| UPDATE: Democrats for Israel - Los Angeles has called upon Wagner to give the donation from Frogue to the Jewish Federation of Orange County. A quote from DFI-LA's Andrew Lachman:
Tolerating Holocaust denial lies in a district that has most of Orange County's Jewish population is not acceptable. We call on Wagner to show his commitment to fighting intolerance and anti-Semitism by donating the money to the Orange County Jewish Federation.
Original post begins here:
Don Wagner is the Republican candidate for the 70th Assembly District seat currently held by the termed-out Chuck DeVore in central Orange County. AD-70 went to Barack Obama in 2008 by a 51-47 margin, a sign that this district has become quite purple in recent years.
But Don Wagner comes from a different tradition - the older, far-right tradition in central Orange County that produced people like DeVore, going all the way back to at least the 1950s and 1960s when the region's politics were dominated by the John Birch Society.
Sure, his website is crafted to make him look like an unobjectionable Republican. But his list of donors and supporters suggests he's much further to the right - with donations from Holocaust deniers and support from other right-wing extremists.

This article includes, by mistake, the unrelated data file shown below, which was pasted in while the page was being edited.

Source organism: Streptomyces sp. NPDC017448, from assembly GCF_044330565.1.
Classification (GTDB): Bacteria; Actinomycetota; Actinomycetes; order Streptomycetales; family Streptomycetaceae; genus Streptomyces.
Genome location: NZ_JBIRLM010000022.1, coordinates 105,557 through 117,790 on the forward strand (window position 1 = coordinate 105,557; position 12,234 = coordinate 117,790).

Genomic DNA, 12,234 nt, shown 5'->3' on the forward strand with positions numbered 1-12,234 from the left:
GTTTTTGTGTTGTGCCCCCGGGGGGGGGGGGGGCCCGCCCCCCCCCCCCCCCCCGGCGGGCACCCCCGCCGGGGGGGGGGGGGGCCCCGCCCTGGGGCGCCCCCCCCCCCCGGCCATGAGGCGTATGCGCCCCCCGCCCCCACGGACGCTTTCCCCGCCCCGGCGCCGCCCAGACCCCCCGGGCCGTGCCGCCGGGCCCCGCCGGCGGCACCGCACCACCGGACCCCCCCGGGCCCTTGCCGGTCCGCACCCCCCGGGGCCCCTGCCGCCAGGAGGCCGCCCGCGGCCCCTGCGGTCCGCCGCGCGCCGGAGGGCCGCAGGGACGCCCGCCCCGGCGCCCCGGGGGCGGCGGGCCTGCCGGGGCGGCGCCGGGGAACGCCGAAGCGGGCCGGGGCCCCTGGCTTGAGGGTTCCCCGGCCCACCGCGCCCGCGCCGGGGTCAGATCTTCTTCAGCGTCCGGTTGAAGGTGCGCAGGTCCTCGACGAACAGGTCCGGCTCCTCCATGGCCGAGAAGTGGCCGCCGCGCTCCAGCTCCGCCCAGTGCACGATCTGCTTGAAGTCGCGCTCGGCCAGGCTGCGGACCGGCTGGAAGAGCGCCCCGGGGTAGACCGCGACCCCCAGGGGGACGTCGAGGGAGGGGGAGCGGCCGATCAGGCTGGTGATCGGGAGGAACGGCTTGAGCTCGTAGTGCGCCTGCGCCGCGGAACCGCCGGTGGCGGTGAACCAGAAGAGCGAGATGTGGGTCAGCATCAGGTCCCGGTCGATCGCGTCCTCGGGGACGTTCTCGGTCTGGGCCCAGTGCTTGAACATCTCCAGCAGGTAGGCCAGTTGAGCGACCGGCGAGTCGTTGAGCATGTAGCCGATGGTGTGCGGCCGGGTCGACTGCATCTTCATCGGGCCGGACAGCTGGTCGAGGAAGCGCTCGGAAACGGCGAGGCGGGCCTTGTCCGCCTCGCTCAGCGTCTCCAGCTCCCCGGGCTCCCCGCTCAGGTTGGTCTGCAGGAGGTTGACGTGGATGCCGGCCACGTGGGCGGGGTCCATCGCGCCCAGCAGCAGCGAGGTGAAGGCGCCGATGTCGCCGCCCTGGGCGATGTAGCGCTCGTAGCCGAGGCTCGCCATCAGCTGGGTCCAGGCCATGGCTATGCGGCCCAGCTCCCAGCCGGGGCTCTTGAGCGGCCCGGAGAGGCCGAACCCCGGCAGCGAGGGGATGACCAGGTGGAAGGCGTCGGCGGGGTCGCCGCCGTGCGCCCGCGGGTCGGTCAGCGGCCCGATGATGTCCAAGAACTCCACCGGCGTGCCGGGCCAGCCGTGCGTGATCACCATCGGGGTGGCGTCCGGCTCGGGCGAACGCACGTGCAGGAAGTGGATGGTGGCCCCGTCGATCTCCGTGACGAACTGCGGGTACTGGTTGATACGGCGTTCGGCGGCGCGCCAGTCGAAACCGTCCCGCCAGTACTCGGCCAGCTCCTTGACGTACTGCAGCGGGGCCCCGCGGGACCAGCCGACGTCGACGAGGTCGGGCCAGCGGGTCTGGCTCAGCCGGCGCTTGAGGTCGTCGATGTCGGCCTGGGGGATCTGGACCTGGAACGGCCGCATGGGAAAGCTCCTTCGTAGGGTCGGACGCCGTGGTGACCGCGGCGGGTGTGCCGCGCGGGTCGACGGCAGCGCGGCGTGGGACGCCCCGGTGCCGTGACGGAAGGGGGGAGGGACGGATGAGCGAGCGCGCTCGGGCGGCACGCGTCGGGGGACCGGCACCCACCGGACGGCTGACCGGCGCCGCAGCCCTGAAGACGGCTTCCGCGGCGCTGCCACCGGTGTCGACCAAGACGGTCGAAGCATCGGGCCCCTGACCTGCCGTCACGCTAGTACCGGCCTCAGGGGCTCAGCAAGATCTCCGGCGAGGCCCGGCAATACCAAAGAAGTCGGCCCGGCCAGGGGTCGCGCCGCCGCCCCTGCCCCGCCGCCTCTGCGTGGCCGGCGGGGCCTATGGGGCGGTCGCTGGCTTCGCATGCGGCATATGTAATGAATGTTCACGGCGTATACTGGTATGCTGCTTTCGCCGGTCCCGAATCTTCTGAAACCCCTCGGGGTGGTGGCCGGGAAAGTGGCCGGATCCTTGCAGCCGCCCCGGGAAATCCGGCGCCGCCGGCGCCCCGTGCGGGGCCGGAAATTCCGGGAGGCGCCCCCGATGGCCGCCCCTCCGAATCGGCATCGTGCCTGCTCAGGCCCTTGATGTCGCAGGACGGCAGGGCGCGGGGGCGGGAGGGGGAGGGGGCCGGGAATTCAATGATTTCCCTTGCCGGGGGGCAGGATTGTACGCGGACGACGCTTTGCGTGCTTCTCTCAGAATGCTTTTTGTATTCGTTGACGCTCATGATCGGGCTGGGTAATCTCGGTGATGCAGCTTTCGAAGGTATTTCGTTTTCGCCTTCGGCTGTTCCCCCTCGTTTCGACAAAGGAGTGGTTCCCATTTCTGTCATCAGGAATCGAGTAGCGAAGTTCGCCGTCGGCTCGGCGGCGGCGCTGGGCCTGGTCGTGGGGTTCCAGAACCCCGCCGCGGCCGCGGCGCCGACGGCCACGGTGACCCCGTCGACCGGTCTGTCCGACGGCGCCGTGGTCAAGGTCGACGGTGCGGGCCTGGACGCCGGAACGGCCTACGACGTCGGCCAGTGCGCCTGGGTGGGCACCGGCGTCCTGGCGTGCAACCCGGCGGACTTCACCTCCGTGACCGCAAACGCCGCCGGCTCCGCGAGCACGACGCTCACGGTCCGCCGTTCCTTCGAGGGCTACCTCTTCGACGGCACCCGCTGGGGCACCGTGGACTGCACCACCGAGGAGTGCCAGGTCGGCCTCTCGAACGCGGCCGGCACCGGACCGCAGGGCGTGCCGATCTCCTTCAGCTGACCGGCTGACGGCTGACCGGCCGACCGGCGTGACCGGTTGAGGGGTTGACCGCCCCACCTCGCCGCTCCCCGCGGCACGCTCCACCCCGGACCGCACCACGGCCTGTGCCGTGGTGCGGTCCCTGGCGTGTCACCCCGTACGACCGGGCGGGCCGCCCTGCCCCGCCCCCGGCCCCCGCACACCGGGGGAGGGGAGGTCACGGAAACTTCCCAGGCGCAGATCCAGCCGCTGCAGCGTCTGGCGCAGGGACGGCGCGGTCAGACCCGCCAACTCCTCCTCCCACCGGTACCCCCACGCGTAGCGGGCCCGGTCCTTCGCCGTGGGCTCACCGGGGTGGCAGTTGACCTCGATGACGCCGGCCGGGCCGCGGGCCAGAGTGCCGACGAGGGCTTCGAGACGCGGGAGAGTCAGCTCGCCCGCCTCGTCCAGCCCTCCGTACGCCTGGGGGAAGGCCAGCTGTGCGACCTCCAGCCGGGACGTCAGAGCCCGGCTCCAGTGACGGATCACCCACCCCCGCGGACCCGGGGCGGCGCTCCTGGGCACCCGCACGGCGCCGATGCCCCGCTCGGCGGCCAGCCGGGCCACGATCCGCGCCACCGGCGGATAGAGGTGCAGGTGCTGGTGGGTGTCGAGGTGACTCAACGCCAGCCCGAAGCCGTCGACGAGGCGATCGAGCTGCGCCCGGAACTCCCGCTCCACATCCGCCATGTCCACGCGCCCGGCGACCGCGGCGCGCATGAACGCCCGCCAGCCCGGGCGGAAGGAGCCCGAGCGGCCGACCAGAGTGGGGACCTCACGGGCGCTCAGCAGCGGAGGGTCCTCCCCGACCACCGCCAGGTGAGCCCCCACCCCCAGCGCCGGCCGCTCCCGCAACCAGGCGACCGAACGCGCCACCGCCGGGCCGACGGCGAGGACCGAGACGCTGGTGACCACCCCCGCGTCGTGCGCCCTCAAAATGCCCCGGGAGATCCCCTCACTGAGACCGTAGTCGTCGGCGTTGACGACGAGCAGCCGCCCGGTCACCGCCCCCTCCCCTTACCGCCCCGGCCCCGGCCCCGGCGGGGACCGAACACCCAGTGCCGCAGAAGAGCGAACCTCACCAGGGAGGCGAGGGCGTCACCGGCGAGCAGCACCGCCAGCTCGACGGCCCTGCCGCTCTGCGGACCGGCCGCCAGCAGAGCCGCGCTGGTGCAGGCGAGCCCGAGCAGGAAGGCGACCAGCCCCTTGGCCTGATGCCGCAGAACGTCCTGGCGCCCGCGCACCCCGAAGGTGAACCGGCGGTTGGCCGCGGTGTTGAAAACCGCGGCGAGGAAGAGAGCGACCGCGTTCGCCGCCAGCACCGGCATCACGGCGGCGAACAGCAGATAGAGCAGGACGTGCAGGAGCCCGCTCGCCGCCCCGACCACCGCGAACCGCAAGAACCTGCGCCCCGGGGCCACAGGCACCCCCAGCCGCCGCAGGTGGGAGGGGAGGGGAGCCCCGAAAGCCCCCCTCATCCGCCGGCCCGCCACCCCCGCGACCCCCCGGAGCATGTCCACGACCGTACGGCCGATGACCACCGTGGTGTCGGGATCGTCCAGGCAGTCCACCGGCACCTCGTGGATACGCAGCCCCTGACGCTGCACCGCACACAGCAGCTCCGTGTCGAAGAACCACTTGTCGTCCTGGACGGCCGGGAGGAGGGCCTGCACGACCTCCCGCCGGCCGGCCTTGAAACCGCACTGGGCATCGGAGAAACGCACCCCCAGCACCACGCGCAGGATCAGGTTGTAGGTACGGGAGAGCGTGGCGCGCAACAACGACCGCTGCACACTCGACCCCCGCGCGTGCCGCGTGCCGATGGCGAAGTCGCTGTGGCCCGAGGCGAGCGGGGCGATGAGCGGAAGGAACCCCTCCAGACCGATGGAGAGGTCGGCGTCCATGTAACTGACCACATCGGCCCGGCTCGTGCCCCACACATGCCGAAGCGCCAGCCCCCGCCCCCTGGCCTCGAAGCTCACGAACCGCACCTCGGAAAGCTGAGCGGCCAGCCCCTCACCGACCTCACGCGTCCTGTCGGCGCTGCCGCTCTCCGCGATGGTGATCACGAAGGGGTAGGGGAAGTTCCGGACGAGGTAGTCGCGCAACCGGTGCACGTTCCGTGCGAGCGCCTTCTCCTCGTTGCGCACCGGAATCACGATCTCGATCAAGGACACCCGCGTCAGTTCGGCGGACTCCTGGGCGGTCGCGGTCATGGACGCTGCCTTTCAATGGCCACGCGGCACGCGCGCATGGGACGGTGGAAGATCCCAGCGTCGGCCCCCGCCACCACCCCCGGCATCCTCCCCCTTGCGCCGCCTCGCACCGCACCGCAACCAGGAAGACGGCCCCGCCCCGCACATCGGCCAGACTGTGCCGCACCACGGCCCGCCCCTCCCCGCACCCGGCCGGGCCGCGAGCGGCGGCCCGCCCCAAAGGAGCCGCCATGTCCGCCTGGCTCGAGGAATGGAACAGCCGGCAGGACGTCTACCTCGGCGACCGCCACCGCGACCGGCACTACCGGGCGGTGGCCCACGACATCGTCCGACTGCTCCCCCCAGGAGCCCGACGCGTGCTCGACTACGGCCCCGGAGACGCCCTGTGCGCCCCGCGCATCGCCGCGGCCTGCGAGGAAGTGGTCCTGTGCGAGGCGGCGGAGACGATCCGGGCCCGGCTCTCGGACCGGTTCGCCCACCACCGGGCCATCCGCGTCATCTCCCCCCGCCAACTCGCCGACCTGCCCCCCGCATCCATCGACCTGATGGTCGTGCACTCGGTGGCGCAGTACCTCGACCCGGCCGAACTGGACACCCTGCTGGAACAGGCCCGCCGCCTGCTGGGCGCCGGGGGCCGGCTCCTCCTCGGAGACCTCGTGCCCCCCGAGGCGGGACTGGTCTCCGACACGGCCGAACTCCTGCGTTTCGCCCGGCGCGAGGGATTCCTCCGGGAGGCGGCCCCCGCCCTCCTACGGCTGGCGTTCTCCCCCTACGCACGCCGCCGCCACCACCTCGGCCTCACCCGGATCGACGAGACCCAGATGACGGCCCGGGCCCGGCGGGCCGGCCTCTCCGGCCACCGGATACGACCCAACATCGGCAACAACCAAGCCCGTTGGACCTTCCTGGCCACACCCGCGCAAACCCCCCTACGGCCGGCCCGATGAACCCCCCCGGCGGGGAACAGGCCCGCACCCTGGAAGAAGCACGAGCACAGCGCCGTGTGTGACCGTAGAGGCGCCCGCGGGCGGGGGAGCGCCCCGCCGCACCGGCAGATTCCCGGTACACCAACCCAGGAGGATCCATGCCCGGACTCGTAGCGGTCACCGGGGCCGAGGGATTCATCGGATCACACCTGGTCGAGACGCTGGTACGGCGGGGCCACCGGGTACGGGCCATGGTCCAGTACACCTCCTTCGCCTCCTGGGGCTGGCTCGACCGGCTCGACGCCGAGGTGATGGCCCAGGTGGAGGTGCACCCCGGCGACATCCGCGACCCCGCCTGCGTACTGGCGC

|First, the Holocaust-denying donor. When I was growing up in Tustin, located in AD-70, there was a controversial history teacher at Foothill High School named Steven Frogue. He had a reputation for not just being right-wing, but even racist. I attended the other high school in our district, Tustin High, but friends of mine who went to Foothill told me about this guy and his crazy right-wing statements he would make in the classroom, including denying the Holocaust and repeating racist stereotypes about Asian and Latino students.
About this time, those statements started getting noticed. In 1994, a group of parents went to the district and succeeded in getting Frogue reassigned to supervising detention instead of teaching history. The LA Times reported on Frogue in a 1996 article:
Frogue has been accused of denying the Holocaust, according to a former board member and several former students who say his comments about Jews and those who died at the hands of the Nazis cross over a line of ethics, propriety and recorded fact.
Frogue went further in his capacity as a board member of the South Orange County Community College District. As the LA Times reported, Frogue denounced a class being taught at Irvine Valley College on the Holocaust by someone with ties to the Anti-Defamation League. Here's what Frogue had to say about the ADL:
Frogue's high school students voice a similar complaint, saying his lectures are often angry diatribes against the ADL, revisionist views of this or that chapter of history or passionate speeches about who actually pulled the trigger on President Kennedy....
"I believe Lee Harvey Oswald worked for the ADL," Frogue said in a half-whisper during a recent interview on the Foothill High campus.
Asked to repeat his assertion, Frogue said, "That's right. . . . I believe the ADL was behind it."